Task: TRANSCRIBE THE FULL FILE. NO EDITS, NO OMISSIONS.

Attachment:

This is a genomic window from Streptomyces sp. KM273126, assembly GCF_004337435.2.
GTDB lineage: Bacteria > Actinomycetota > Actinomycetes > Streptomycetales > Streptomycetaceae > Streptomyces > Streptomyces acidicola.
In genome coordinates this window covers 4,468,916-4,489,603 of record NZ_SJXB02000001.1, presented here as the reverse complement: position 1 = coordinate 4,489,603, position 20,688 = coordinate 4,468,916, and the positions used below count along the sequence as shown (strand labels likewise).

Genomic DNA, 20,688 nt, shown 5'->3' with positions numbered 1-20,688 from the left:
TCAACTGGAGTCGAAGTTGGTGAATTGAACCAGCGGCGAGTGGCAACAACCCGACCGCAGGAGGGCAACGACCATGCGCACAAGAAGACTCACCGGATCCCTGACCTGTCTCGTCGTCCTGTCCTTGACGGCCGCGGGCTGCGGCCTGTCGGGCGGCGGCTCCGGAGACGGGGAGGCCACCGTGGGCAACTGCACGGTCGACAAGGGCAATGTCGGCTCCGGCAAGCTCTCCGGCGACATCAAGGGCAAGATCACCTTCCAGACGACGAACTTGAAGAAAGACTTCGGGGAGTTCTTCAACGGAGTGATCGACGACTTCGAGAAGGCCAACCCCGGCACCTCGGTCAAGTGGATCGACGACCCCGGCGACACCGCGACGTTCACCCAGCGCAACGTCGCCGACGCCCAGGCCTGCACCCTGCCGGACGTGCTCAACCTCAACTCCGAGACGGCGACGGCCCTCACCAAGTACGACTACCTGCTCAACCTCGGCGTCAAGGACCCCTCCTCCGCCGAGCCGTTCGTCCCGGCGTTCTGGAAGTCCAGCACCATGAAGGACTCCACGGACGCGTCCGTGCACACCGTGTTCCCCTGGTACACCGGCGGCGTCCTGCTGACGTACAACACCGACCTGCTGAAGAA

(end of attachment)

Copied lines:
This is a genomic window from Streptomyces sp. KM273126, assembly GCF_004337435.2.
GTDB lineage: Bacteria > Actinomycetota > Actinomycetes > Streptomycetales > Streptomycetaceae > Streptomyces > Streptomyces acidicola.
In genome coordinates this window covers 4,468,916-4,489,603 of record NZ_SJXB02000001.1, presented here as the reverse complement: position 1 = coordinate 4,489,603, position 20,688 = coordinate 4,468,916, and the positions used below count along the sequence as shown (strand labels likewise).

Genomic DNA, 20,688 nt, shown 5'->3' with positions numbered 1-20,688 from the left:
TCAACTGGAGTCGAAGTTGGTGAATTGAACCAGCGGCGAGTGGCAACAACCCGACCGCAGGAGGGCAACGACCATGCGCACAAGAAGACTCACCGGATCCCTGACCTGTCTCGTCGTCCTGTCCTTGACGGCCGCGGGCTGCGGCCTGTCGGGCGGCGGCTCCGGAGACGGGGAGGCCACCGTGGGCAACTGCACGGTCGACAAGGGCAATGTCGGCTCCGGCAAGCTCTCCGGCGACATCAAGGGCAAGATCACCTTCCAGACGACGAACTTGAAGAAAGACTTCGGGGAGTTCTTCAACGGAGTGATCGACGACTTCGAGAAGGCCAACCCCGGCACCTCGGTCAAGTGGATCGACGACCCCGGCGACACCGCGACGTTCACCCAGCGCAACGTCGCCGACGCCCAGGCCTGCACCCTGCCGGACGTGCTCAACCTCAACTCCGAGACGGCGACGGCCCTCACCAAGTACGACTACCTGCTCAACCTCGGCGTCAAGGACCCCTCCTCCGCCGAGCCGTTCGTCCCGGCGTTCTGGAAGTCCAGCACCATGAAGGACTCCACGGACGCGTCCGTGCACACCGTGTTCCCCTGGTACACCGGCGGCGTCCTGCTGACGTACAACACCGACCTGCTGAAGAA